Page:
important international convention in the field of arbitration.A New User-friendly Investment Law Designed for Businesses
The previous Investment Act of 2013 had provided for the equal treatment of investors regardless of their nationality, but it relied on complicated and extensive procedures. The Act aims to resolve these shortcomings by taking inspiration from both local and international
practices to build an environment conducive to investment in order to attract both national and foreign investors. It also seeks to create a more predictable, transparent and fair system that supports investment.
Among the major changes introduced by the Act, the following should be particularly noted:
– The introduction of numerous tax exemptions, developed in Article 20 (including customs, business profits tax, and VAT, among others), until the end of the capital recovery period for projects that achieve an economic benefit.
– The creation of an investment register in Article 25 that will gather all investing entities’
data and store it in modern and secure systems.
– The issuance of an investment procedural guide, according to Article 26 of the Act, which will include all “the conditions, procedures, timeframes prescribed for land allocation, issuance of approvals, permits and licenses pertaining to investment activities” to clarify and facilitate procedures for all investors. This guide will be accessible online and will be updated periodically.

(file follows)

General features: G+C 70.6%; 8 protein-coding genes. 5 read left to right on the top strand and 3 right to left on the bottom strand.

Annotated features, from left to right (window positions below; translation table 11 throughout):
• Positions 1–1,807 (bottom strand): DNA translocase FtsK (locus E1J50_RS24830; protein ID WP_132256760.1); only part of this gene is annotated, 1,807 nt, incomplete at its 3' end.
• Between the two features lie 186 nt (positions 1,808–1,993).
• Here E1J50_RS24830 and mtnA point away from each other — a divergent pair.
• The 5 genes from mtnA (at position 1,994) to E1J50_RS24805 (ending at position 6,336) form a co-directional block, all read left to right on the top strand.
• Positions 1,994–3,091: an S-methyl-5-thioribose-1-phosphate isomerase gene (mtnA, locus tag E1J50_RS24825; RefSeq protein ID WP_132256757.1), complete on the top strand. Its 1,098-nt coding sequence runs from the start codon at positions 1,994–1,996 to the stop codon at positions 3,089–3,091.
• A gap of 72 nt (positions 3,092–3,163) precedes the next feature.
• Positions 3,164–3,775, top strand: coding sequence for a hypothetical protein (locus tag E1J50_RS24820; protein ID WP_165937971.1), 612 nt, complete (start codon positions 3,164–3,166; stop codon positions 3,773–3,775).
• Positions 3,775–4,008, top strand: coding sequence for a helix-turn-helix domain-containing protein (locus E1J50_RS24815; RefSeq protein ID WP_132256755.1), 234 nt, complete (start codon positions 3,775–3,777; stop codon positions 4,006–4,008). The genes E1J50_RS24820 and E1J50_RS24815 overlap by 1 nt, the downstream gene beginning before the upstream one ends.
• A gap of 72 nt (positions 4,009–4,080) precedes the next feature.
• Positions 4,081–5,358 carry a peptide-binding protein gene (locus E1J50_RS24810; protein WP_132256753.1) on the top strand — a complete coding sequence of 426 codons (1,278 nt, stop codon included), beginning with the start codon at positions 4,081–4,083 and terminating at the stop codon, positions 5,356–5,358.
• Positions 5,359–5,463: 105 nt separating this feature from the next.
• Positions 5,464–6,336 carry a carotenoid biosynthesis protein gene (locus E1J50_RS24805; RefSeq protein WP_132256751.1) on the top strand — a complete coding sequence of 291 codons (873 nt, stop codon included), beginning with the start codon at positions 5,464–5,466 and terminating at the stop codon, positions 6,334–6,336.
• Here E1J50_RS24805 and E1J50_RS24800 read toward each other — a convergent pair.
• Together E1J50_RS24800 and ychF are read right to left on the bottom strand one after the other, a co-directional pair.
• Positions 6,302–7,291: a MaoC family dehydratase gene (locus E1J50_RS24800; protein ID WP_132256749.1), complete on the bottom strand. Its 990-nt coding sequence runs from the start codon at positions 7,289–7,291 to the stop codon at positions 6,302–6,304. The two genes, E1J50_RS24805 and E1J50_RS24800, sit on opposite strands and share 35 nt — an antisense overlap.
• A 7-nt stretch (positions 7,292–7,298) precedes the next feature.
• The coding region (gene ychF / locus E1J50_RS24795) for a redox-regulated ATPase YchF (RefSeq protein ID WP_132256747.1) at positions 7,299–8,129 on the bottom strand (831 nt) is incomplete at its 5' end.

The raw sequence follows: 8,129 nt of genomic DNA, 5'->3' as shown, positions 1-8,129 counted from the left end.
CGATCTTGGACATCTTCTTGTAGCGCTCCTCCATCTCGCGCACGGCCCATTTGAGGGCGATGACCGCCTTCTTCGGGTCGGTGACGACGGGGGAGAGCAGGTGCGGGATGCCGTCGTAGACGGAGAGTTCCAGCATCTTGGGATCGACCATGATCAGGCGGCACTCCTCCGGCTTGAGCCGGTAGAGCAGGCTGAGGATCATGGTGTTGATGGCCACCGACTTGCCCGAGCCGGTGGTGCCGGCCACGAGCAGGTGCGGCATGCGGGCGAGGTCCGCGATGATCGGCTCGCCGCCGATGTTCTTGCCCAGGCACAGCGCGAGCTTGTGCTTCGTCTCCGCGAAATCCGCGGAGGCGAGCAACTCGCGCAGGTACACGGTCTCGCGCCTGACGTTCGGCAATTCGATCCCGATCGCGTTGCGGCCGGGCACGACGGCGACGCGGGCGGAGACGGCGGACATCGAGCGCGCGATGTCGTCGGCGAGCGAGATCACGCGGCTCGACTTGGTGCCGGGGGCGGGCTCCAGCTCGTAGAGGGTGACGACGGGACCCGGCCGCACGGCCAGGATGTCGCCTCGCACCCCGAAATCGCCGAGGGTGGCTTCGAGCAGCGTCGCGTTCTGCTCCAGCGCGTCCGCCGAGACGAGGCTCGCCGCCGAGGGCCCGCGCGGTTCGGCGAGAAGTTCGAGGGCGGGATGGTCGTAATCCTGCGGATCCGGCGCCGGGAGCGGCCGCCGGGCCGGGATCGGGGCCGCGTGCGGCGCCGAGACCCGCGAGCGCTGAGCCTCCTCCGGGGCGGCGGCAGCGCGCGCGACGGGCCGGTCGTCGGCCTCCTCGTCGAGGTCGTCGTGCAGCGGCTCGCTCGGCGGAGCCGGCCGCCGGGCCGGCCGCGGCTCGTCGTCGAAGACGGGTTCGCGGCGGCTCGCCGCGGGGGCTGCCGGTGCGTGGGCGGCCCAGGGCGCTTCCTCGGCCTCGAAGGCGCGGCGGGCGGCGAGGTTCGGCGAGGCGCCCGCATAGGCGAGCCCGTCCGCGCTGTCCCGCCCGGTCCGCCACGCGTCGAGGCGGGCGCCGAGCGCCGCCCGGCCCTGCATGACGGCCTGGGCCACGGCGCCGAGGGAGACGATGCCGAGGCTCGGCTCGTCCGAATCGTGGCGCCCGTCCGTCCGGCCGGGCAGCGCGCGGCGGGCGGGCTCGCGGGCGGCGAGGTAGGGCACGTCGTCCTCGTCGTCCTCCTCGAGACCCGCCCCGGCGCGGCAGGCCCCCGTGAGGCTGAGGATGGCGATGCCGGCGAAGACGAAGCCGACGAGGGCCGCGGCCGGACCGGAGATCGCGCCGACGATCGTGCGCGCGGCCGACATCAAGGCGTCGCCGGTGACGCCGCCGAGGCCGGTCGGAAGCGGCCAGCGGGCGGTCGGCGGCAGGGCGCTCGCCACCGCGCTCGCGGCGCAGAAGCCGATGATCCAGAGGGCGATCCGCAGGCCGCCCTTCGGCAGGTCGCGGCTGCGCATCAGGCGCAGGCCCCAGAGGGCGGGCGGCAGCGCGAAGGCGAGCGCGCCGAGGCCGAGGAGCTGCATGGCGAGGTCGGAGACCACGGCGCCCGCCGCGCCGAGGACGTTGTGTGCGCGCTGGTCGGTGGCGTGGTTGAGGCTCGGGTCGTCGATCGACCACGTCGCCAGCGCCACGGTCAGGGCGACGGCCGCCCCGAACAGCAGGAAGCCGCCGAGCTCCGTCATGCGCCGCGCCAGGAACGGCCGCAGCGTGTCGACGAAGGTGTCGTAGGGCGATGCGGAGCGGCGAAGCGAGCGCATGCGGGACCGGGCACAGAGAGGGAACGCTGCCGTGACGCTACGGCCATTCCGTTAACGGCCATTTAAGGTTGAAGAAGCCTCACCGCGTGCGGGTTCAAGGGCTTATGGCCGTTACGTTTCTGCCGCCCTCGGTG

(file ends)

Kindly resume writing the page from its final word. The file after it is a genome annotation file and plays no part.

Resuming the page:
– The creation of a specialized insurance company envisaged by Article 27 that will insure investors against different risks (e.g., risks of nationalization, risks of war, domestic conflict and civil disobedience, risks of recession, etc.) for an annual premium.
Additionally, according to article 18 of the Act, a special exclusion list will be published that will detail the sectors and activities not available to foreign investors. Furthermore, pursuant to article 22, foreign investors will have to deposit at least USD 250,000 to obtain a license.
The minimum capital necessary for a foreign investor to invest in Sudan is yet to be defined. Promoting the Participation of National and Foreign Private Companies in Public Projects The PPP Law organizes and promotes PPPs, thus encouraging private entities to invest and
participate in projects alongside Sudanese public entities. The law also intends to ensure transparency and integrity in procedures and equal and fair treatment for bidders.